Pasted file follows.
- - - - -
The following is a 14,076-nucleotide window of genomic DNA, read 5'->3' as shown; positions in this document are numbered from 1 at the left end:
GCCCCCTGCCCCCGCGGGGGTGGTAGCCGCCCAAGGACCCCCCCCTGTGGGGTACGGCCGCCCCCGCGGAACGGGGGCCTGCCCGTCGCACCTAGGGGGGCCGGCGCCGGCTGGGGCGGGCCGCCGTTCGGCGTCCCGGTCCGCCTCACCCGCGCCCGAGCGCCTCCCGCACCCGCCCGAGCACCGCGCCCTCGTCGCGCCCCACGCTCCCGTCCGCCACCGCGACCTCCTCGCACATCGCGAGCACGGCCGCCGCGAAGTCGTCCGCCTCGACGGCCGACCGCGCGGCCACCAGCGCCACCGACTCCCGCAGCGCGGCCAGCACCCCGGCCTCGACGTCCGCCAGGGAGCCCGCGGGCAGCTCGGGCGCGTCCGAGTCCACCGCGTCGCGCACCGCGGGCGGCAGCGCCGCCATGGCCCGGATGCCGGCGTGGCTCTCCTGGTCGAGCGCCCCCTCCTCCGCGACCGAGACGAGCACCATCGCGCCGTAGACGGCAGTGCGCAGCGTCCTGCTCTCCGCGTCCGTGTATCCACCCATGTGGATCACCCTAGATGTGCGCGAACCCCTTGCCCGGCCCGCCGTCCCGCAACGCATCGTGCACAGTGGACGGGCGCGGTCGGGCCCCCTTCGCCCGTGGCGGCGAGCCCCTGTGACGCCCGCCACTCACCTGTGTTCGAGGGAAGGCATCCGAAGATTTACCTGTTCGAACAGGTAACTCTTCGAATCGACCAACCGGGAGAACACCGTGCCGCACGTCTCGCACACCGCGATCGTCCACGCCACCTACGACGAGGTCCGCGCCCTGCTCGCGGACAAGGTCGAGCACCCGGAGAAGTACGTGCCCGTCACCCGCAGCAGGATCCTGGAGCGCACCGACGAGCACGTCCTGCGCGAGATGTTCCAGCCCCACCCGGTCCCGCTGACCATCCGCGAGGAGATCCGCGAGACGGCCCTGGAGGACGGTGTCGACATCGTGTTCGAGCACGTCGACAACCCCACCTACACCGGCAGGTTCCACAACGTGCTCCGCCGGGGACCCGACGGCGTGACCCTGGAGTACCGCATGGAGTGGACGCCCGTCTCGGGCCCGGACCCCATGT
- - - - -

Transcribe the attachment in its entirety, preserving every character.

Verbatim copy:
The following is a 14,076-nucleotide window of genomic DNA, read 5'->3' as shown; positions in this document are numbered from 1 at the left end:
GCCCCCTGCCCCCGCGGGGGTGGTAGCCGCCCAAGGACCCCCCCCTGTGGGGTACGGCCGCCCCCGCGGAACGGGGGCCTGCCCGTCGCACCTAGGGGGGCCGGCGCCGGCTGGGGCGGGCCGCCGTTCGGCGTCCCGGTCCGCCTCACCCGCGCCCGAGCGCCTCCCGCACCCGCCCGAGCACCGCGCCCTCGTCGCGCCCCACGCTCCCGTCCGCCACCGCGACCTCCTCGCACATCGCGAGCACGGCCGCCGCGAAGTCGTCCGCCTCGACGGCCGACCGCGCGGCCACCAGCGCCACCGACTCCCGCAGCGCGGCCAGCACCCCGGCCTCGACGTCCGCCAGGGAGCCCGCGGGCAGCTCGGGCGCGTCCGAGTCCACCGCGTCGCGCACCGCGGGCGGCAGCGCCGCCATGGCCCGGATGCCGGCGTGGCTCTCCTGGTCGAGCGCCCCCTCCTCCGCGACCGAGACGAGCACCATCGCGCCGTAGACGGCAGTGCGCAGCGTCCTGCTCTCCGCGTCCGTGTATCCACCCATGTGGATCACCCTAGATGTGCGCGAACCCCTTGCCCGGCCCGCCGTCCCGCAACGCATCGTGCACAGTGGACGGGCGCGGTCGGGCCCCCTTCGCCCGTGGCGGCGAGCCCCTGTGACGCCCGCCACTCACCTGTGTTCGAGGGAAGGCATCCGAAGATTTACCTGTTCGAACAGGTAACTCTTCGAATCGACCAACCGGGAGAACACCGTGCCGCACGTCTCGCACACCGCGATCGTCCACGCCACCTACGACGAGGTCCGCGCCCTGCTCGCGGACAAGGTCGAGCACCCGGAGAAGTACGTGCCCGTCACCCGCAGCAGGATCCTGGAGCGCACCGACGAGCACGTCCTGCGCGAGATGTTCCAGCCCCACCCGGTCCCGCTGACCATCCGCGAGGAGATCCGCGAGACGGCCCTGGAGGACGGTGTCGACATCGTGTTCGAGCACGTCGACAACCCCACCTACACCGGCAGGTTCCACAACGTGCTCCGCCGGGGACCCGACGGCGTGACCCTGGAGTACCGCATGGAGTGGACGCCCGTCTCGGGCCCGGACCCCATGT